The assets tell you how the investors’ money has been used. The expenses can be divided into two groups: fixed assets and current assets.

Fixed assets
The fixed assets represent the long term investments which a company makes. They include:

  • Intangible assets: licences which people can use for longer than a year, for example a software licence, or goodwill.
  • Tangible assets: investment in things such as buildings, installations, computers, machines,…
  • Financial assets: these are the sum of money which the company has invested in other companies (shares).

Current assets
A company doesn’t just spend money on long term investments, a lot of money is taken up by the companies activities themselves: buying and selling goods and services.

The following are included in the current assets:
Inventory: A company that sells products has an inventory. This inventory eats a lot of cash, and often has a cost of storage and depreciation.
Receivables: When a company sells products and services, not all clients pay immediately. We call these unpaid invoices receivables.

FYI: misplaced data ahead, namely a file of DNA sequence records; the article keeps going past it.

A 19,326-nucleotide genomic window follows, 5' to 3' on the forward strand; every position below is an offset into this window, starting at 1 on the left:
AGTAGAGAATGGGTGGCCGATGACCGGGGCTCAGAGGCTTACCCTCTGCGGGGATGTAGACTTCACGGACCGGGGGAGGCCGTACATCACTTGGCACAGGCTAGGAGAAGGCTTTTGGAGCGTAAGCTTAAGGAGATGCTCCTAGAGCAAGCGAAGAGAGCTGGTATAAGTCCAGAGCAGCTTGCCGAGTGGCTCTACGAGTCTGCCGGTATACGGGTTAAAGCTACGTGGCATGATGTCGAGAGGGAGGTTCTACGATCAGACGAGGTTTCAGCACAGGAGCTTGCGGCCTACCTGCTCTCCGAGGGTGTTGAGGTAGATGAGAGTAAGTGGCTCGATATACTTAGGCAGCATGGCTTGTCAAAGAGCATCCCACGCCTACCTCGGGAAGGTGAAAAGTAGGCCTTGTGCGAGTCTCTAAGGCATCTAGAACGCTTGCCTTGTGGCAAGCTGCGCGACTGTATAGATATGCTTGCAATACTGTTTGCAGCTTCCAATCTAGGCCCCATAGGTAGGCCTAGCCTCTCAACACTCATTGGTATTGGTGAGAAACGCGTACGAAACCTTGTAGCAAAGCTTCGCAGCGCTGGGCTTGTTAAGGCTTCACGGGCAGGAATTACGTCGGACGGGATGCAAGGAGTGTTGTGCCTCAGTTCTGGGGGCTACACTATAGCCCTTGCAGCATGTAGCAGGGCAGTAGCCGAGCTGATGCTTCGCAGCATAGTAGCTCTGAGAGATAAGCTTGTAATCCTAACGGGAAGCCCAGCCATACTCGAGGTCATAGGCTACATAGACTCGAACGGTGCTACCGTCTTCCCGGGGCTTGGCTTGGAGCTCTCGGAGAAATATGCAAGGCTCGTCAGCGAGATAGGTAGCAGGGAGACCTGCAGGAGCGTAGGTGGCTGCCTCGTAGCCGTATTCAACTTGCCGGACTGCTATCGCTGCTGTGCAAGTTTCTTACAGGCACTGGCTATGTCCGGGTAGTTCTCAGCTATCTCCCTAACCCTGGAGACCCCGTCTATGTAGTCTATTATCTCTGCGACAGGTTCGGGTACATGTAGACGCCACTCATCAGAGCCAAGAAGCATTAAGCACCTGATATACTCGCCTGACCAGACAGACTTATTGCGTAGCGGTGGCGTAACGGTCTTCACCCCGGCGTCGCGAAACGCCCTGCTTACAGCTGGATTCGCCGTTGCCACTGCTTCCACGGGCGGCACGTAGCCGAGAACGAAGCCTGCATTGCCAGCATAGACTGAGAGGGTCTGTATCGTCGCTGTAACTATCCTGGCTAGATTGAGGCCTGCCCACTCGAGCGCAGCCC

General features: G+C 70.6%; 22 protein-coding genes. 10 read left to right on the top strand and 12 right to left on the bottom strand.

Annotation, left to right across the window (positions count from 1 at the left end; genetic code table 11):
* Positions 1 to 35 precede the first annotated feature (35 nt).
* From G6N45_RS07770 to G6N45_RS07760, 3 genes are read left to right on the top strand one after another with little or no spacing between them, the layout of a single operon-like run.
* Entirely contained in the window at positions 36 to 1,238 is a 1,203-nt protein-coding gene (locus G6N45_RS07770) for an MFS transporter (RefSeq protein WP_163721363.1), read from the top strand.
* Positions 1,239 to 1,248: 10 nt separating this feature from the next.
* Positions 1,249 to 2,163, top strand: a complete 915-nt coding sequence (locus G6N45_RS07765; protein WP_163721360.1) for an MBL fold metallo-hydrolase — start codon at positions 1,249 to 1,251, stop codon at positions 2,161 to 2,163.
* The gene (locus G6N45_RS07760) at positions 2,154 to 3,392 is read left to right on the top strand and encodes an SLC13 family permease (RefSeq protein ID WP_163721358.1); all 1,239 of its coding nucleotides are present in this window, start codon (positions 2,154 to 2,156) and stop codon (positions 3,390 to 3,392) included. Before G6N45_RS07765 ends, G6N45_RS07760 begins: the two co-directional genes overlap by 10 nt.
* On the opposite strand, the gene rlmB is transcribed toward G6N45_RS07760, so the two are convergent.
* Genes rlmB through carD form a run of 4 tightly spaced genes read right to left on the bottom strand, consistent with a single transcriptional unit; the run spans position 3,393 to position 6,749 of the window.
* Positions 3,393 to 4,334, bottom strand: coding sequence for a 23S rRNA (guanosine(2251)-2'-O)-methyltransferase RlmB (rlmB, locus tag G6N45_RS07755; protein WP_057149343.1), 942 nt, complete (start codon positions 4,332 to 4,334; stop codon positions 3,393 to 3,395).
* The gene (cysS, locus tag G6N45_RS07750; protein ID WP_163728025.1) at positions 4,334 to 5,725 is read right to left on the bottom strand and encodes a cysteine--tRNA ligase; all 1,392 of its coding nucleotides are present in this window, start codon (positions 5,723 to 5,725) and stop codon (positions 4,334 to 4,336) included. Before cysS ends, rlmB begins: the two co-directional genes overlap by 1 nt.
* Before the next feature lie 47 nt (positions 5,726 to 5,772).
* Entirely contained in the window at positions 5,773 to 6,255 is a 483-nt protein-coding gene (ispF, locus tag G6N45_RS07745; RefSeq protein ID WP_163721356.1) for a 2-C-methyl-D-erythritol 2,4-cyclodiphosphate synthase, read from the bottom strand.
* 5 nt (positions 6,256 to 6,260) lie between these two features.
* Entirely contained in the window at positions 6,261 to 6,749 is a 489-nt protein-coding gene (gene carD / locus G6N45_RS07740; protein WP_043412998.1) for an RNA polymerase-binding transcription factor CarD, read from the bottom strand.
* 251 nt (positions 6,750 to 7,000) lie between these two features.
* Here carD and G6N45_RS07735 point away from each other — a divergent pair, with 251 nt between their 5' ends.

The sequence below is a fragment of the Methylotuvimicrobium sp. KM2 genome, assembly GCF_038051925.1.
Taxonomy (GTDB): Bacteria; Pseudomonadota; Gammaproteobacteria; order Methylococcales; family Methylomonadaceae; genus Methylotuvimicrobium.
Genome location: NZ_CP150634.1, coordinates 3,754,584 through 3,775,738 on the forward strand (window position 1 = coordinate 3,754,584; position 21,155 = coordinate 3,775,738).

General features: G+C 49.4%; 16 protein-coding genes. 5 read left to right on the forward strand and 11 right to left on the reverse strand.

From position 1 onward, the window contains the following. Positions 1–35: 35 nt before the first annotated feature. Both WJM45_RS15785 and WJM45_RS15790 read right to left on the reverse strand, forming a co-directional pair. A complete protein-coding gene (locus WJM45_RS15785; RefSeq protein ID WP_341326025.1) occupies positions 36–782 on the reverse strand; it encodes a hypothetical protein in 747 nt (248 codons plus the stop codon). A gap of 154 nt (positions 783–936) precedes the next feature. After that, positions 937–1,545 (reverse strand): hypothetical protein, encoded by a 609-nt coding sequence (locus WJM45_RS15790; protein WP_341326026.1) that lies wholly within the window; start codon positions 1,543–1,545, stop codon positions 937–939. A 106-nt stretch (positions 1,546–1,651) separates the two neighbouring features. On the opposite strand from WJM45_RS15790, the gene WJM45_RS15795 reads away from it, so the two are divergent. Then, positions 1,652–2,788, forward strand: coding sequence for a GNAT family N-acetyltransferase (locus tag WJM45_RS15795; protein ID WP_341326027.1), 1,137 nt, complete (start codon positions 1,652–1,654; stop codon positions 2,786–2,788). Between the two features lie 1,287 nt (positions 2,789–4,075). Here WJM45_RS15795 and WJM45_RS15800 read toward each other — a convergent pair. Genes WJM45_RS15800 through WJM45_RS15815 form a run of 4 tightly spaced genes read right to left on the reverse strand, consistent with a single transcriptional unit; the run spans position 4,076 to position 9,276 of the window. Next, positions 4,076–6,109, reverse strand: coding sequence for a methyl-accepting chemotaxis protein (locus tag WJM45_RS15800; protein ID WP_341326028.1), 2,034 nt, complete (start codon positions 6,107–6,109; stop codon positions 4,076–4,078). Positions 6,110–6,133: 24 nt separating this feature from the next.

Cash: cash at bank and on hand

In order to better understand the assets, we’ll continue with the example we used previously.

How do you read this balance sheet?

Liabilities: where the money comes from. The company has been financed by

  • Equity of 50,000 EUR, of which 40,000 capital provided by the shareholders and 10,000 EUR reserves from past profits.
  • Debts of 50,000 EUR, of which 5,000 EUR needs to be repaid within a year

    Assets: where the money goes to. This company has invested its money in

  • Fixed assets, of which 10,000 EUR intangibles (patents) and 50,000 EUR tangibles (building).
  • Current assets, of which 15,000 is tied up in the inventory; 10,000 EUR due from customers who haven’t paid their invoice yet, and 15,000 on the bank account.